Senate yesterday raised the alarm that about 153 Nigerians are currently awaiting execution in Malaysia and China, following their involvement in illicit drugs. The lawmakers also revealed that four out of 11 Nigerians on death row were executed in April 2015 by Indonesian authorities despite pleas for leniency by Nigeria, the United Nations and Amnesty International. This was as the senaNigerians were executed in China also in April last year, even as 120 others are still on death row for drug-related offences, with 74 of them being held in Guandong and Guanxi provinces. The lawmakers said in Singapore, one Nigerian is awaiting the hangman’s noose because of his participation in drug offence. These revelations came to light yesterday during a debate on a motion sponsored by Senator Gbenga Ashafa and supported by 21 others.
The senators consequently urged the Federal Government to restructure and reposition the National Drug Law Enforcement Agency, NDLEA, to be able to meet the challenges of evasive drug traffickers who use Nigerians to traffic the illicit products. The lawmakers also asked the police, NDLEA, NAFDAC, Pharmaceutical Council of Nigeria, PCN, and other regulatory agencies to develop a collaborative approach towards curbing the incidence of drug use and abuse in the country. They, in addition, mandated the Committee on Drugs and Narcotics to urgently consider the amendment of Section 23 of the PCN Act, to include the sale of prescription pills over the counter as an offence punishable by the Act. In his lead presentation, Ashafa disclosed that many Nigerian youths’ involvement in illicit global drugs trade had led them to be currently on death row in different countries. According to him, drug offences in some countries attract capital punishment. Ashafa expressed concerns that in spite of the execution, some desperate Nigerians were still not deterred. He said: “The case for leniency was rendered impotent because, at that point, seven fresh cases of drug trafficking involving Nigerians had just emerged in Indonesia.”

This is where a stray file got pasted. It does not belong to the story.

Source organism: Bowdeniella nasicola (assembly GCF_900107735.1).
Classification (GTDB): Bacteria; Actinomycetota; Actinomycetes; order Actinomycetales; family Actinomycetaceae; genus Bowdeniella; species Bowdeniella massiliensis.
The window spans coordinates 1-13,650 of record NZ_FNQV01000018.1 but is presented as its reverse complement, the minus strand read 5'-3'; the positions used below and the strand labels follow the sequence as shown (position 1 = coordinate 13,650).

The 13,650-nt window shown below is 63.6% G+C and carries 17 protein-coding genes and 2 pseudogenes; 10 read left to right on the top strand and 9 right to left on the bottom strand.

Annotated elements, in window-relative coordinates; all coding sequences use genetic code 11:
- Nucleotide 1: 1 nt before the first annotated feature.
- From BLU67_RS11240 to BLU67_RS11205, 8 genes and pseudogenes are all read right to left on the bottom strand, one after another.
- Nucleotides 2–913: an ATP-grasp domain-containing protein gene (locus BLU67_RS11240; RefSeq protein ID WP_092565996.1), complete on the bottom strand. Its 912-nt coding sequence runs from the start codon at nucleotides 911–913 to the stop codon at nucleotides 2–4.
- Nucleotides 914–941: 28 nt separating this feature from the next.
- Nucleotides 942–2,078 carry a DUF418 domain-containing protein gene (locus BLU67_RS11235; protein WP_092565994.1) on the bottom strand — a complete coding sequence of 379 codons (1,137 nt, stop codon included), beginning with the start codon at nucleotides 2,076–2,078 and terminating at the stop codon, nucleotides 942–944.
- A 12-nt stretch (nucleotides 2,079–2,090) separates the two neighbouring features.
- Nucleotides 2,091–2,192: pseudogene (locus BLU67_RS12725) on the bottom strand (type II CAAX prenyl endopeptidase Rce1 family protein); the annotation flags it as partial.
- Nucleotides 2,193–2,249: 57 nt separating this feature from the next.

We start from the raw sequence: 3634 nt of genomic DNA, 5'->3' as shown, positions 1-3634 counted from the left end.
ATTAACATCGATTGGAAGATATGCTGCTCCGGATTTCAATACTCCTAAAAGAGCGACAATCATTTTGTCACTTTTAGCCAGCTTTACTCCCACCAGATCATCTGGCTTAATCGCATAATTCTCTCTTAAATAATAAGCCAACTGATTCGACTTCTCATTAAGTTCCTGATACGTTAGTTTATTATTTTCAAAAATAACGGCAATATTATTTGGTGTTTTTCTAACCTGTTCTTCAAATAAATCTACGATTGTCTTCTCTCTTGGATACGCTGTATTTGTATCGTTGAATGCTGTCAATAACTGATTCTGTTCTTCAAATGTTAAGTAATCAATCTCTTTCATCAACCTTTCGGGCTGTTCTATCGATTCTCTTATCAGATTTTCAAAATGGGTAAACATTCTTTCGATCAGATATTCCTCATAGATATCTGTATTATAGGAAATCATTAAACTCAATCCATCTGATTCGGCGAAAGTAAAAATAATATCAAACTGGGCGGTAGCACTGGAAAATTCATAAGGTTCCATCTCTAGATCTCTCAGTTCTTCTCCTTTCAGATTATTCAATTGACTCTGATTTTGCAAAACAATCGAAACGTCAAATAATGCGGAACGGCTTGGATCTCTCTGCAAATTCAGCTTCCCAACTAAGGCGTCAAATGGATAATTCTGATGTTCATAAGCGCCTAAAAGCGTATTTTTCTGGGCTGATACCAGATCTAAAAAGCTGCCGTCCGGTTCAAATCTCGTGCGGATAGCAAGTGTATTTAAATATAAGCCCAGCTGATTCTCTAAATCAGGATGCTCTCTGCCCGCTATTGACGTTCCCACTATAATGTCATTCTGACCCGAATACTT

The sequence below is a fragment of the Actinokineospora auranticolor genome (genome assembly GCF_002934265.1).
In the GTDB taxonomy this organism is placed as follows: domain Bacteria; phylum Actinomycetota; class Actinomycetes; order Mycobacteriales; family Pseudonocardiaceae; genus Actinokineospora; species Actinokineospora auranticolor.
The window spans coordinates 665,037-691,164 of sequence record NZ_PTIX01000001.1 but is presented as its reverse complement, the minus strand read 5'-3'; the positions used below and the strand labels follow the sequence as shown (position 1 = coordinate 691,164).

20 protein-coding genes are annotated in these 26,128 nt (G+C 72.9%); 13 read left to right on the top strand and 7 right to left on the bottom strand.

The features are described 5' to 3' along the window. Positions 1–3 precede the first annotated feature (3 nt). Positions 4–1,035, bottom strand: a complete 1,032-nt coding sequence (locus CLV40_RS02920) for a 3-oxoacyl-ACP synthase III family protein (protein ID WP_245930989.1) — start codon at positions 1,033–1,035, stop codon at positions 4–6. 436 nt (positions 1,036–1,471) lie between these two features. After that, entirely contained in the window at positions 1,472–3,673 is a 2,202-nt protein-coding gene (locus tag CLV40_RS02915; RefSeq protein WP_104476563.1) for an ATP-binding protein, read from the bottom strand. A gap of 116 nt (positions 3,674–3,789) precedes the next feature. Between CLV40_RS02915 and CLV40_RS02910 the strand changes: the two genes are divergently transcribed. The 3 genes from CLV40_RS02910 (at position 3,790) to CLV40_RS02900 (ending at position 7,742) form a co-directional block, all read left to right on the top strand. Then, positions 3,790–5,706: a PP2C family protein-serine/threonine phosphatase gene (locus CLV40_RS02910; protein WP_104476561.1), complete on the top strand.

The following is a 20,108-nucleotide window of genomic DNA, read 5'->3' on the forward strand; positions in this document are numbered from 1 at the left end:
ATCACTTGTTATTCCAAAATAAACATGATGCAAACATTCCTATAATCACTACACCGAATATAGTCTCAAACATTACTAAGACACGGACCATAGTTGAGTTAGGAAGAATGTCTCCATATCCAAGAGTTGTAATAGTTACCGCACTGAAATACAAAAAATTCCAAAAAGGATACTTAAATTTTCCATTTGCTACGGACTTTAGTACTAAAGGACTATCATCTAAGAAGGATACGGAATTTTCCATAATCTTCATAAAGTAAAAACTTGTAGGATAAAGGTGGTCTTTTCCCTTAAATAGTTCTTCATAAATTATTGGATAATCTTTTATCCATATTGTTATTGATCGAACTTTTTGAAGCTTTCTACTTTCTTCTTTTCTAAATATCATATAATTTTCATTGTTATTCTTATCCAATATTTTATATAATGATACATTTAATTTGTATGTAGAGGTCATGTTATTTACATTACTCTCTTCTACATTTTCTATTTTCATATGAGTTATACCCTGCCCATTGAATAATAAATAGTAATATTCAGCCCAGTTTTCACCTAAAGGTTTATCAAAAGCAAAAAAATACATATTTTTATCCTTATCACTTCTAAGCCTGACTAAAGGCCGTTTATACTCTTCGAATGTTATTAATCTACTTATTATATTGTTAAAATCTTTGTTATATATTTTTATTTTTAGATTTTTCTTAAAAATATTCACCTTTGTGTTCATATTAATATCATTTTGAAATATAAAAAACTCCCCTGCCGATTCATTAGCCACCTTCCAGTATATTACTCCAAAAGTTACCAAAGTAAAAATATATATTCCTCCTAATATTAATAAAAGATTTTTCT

He stated that these desperate Nigerians used to disguise as university students colluding with drug syndicates to undermine the visa system and gain entrance into Malaysia, Indonesia, Thailand and other drug traffic routes. According to him, 30 out of 80 foreign students arrested in 2015 were Nigerians in Malaysia where authorities have confirmed that 40 per cent of foreigners arrested for drug offences are from Nigeria. Senator Ashafa regretted that Nigerians’ involvement in drug business is tarnishing the image of the country. “Our nationals are viewed with suspicion and subjected to demeaning treatment at airports across the world as a result of this negative perception.” The lawmaker chided the Federal Government for not taking serious actions to curb the menace of drug couriers and their sponsors within and outside the country. In their contributions, Senators Sam Anyanwu, Oluremi Tinubu, Barau Jibrin and Ovie Omo- Agege also condemned the rate at which Nigerian youths are involved in drug-related offences.